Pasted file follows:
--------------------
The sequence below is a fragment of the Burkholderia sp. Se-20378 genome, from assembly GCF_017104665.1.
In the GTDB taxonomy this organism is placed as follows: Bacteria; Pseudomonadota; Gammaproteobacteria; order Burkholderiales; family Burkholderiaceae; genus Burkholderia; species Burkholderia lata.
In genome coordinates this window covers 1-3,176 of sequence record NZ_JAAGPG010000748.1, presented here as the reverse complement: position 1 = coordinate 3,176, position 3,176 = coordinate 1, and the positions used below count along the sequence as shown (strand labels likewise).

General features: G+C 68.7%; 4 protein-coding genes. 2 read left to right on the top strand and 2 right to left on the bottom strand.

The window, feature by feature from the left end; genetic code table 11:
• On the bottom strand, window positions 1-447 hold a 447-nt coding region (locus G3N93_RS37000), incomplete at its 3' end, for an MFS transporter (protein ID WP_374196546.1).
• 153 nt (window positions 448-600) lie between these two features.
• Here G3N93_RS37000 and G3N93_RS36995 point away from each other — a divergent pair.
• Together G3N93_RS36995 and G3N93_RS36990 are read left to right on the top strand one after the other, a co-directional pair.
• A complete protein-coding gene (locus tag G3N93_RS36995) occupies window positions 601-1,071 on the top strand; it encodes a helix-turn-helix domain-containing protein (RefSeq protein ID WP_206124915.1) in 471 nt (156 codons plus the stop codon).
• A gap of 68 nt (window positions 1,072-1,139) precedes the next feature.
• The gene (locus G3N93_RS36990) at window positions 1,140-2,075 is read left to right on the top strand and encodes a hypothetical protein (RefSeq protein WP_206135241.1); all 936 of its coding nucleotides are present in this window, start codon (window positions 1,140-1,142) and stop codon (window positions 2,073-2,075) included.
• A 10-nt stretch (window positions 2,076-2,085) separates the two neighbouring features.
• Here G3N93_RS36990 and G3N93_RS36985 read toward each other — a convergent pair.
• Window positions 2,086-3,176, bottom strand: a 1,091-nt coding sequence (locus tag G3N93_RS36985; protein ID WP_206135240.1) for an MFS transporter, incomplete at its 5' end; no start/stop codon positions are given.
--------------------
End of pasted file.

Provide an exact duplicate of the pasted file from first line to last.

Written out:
The sequence below is a fragment of the Burkholderia sp. Se-20378 genome, from assembly GCF_017104665.1.
In the GTDB taxonomy this organism is placed as follows: Bacteria; Pseudomonadota; Gammaproteobacteria; order Burkholderiales; family Burkholderiaceae; genus Burkholderia; species Burkholderia lata.
In genome coordinates this window covers 1-3,176 of sequence record NZ_JAAGPG010000748.1, presented here as the reverse complement: position 1 = coordinate 3,176, position 3,176 = coordinate 1, and the positions used below count along the sequence as shown (strand labels likewise).

General features: G+C 68.7%; 4 protein-coding genes. 2 read left to right on the top strand and 2 right to left on the bottom strand.

The window, feature by feature from the left end; genetic code table 11:
• On the bottom strand, window positions 1-447 hold a 447-nt coding region (locus G3N93_RS37000), incomplete at its 3' end, for an MFS transporter (protein ID WP_374196546.1).
• 153 nt (window positions 448-600) lie between these two features.
• Here G3N93_RS37000 and G3N93_RS36995 point away from each other — a divergent pair.
• Together G3N93_RS36995 and G3N93_RS36990 are read left to right on the top strand one after the other, a co-directional pair.
• A complete protein-coding gene (locus tag G3N93_RS36995) occupies window positions 601-1,071 on the top strand; it encodes a helix-turn-helix domain-containing protein (RefSeq protein ID WP_206124915.1) in 471 nt (156 codons plus the stop codon).
• A gap of 68 nt (window positions 1,072-1,139) precedes the next feature.
• The gene (locus G3N93_RS36990) at window positions 1,140-2,075 is read left to right on the top strand and encodes a hypothetical protein (RefSeq protein WP_206135241.1); all 936 of its coding nucleotides are present in this window, start codon (window positions 1,140-1,142) and stop codon (window positions 2,073-2,075) included.
• A 10-nt stretch (window positions 2,076-2,085) separates the two neighbouring features.
• Here G3N93_RS36990 and G3N93_RS36985 read toward each other — a convergent pair.
• Window positions 2,086-3,176, bottom strand: a 1,091-nt coding sequence (locus tag G3N93_RS36985; protein ID WP_206135240.1) for an MFS transporter, incomplete at its 5' end; no start/stop codon positions are given.